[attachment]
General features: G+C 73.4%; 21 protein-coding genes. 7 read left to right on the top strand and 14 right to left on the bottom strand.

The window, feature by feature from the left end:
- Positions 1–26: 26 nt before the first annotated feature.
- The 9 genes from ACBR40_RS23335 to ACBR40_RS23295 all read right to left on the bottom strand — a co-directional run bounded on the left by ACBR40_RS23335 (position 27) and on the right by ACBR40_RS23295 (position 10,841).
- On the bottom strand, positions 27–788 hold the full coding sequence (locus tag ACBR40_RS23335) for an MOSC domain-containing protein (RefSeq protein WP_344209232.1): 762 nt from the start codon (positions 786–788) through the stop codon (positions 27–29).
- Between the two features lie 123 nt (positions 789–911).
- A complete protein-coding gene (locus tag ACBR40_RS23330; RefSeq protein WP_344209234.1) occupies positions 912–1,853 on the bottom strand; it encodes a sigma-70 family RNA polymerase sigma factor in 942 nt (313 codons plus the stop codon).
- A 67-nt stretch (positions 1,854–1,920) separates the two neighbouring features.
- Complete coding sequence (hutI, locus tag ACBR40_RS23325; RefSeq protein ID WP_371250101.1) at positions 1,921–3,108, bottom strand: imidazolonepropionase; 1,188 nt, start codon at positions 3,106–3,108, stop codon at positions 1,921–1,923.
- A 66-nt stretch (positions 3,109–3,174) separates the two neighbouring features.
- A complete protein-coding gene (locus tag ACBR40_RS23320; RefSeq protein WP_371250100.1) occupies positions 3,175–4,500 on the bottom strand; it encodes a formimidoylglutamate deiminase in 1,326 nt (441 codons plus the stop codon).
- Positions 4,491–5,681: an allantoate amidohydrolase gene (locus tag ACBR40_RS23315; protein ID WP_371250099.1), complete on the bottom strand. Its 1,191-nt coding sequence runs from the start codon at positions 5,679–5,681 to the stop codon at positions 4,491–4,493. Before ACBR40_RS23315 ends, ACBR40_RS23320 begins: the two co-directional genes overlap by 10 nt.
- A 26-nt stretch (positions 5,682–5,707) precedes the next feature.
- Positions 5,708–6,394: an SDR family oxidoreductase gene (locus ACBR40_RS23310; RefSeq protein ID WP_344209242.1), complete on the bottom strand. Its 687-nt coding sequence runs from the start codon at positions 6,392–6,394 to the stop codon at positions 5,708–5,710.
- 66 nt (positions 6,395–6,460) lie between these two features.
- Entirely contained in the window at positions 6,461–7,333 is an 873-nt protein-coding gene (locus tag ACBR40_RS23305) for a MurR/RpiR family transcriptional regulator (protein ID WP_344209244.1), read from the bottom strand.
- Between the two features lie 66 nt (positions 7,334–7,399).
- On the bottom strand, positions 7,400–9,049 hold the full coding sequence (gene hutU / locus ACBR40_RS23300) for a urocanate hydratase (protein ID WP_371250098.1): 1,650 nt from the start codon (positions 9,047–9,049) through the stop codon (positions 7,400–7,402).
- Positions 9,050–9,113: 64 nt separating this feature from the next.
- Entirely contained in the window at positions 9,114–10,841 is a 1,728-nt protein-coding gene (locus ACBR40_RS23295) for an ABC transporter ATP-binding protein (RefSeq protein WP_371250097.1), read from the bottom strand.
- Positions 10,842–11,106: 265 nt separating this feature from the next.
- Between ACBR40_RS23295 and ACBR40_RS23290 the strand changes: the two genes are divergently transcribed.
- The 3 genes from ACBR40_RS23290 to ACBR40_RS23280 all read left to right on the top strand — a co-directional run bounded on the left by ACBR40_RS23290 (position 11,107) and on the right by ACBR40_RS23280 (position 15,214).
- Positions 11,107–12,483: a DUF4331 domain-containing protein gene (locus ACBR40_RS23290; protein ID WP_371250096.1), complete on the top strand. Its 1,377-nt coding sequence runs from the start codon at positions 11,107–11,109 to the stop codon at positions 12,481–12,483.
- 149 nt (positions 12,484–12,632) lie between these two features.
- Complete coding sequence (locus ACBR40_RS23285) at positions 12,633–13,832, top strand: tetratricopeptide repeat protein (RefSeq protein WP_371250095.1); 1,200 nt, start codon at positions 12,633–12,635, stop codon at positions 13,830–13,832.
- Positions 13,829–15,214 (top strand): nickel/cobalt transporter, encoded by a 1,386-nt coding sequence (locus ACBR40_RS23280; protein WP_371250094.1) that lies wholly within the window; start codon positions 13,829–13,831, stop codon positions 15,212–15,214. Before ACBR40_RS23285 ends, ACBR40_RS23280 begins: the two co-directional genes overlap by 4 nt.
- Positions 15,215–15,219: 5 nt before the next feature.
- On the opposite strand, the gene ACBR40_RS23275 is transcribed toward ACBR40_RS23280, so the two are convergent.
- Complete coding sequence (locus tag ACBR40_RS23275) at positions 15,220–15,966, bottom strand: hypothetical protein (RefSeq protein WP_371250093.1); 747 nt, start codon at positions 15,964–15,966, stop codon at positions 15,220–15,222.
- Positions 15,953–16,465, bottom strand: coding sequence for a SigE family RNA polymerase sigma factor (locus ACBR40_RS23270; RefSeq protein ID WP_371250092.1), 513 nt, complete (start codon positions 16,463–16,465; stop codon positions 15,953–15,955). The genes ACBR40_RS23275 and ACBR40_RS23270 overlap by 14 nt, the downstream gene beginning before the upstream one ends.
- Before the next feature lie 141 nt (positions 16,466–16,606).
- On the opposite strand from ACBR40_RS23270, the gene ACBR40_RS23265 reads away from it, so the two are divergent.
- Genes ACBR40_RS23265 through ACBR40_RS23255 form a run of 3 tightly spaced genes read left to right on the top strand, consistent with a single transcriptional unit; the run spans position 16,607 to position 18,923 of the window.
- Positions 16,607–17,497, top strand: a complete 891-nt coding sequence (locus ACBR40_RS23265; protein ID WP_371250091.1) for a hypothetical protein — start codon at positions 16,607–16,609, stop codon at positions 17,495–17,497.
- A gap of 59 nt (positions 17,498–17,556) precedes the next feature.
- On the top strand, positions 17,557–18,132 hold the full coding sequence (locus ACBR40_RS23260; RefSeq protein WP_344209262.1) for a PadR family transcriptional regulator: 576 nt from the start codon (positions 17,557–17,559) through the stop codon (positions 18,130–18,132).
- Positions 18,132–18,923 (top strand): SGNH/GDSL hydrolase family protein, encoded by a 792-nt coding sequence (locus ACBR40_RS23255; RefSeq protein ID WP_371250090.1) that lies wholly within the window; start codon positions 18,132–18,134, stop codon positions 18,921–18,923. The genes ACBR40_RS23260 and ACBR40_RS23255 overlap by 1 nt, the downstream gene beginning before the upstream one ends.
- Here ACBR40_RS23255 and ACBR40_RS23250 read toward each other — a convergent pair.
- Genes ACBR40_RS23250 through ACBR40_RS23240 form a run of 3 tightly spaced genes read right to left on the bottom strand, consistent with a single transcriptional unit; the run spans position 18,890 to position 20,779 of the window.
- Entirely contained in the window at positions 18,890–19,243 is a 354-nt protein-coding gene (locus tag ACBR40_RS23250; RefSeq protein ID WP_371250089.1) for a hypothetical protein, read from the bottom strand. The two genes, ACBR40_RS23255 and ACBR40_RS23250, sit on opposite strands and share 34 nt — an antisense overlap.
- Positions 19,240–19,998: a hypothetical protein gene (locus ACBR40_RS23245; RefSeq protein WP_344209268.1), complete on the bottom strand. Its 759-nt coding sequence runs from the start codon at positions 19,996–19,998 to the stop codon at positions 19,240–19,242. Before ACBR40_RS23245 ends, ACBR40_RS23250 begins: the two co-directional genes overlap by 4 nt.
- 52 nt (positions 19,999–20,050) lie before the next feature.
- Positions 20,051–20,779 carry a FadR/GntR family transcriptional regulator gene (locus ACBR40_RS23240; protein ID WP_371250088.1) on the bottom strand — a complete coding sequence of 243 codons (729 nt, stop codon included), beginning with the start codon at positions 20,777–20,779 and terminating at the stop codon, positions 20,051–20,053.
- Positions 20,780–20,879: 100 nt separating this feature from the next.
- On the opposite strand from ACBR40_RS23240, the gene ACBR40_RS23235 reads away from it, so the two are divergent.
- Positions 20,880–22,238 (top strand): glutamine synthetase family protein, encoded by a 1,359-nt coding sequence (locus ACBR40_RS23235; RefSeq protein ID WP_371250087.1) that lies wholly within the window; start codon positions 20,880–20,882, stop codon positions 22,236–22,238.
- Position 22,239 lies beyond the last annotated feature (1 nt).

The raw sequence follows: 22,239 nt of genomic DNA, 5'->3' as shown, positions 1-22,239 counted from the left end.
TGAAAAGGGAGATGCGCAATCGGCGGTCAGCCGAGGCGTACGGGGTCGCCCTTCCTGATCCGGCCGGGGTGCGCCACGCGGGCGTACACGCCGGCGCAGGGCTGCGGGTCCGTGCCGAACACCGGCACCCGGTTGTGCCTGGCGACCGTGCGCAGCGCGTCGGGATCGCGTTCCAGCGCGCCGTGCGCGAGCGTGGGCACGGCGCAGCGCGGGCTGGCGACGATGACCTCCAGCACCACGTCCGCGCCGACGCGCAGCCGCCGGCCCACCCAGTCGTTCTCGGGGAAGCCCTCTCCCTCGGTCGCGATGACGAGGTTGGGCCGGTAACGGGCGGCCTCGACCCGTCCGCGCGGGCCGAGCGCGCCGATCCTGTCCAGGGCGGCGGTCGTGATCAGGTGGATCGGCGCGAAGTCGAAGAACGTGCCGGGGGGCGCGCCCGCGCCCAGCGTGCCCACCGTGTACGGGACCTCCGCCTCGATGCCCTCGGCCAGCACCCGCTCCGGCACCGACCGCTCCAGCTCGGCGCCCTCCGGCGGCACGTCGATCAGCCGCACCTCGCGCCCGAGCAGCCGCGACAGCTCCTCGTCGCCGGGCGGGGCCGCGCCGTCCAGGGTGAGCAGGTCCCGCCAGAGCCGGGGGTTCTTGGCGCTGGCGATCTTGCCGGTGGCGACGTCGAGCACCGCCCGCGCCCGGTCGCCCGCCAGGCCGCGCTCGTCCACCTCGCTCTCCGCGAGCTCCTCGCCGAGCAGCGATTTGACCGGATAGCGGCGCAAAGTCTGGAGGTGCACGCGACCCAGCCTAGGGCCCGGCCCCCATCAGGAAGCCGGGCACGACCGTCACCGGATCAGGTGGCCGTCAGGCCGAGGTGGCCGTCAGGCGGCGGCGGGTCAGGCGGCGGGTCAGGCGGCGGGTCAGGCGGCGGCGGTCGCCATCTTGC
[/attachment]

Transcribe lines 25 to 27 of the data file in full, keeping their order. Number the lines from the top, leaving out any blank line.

- 149 nt (positions 12,484–12,632) lie between these two features.
- Complete coding sequence (locus ACBR40_RS23285) at positions 12,633–13,832, top strand: tetratricopeptide repeat protein (RefSeq protein WP_371250095.1); 1,200 nt, start codon at positions 12,633–12,635, stop codon at positions 13,830–13,832.
- Positions 13,829–15,214 (top strand): nickel/cobalt transporter, encoded by a 1,386-nt coding sequence (locus ACBR40_RS23280; protein WP_371250094.1) that lies wholly within the window; start codon positions 13,829–13,831, stop codon positions 15,212–15,214. Before ACBR40_RS23285 ends, ACBR40_RS23280 begins: the two co-directional genes overlap by 4 nt.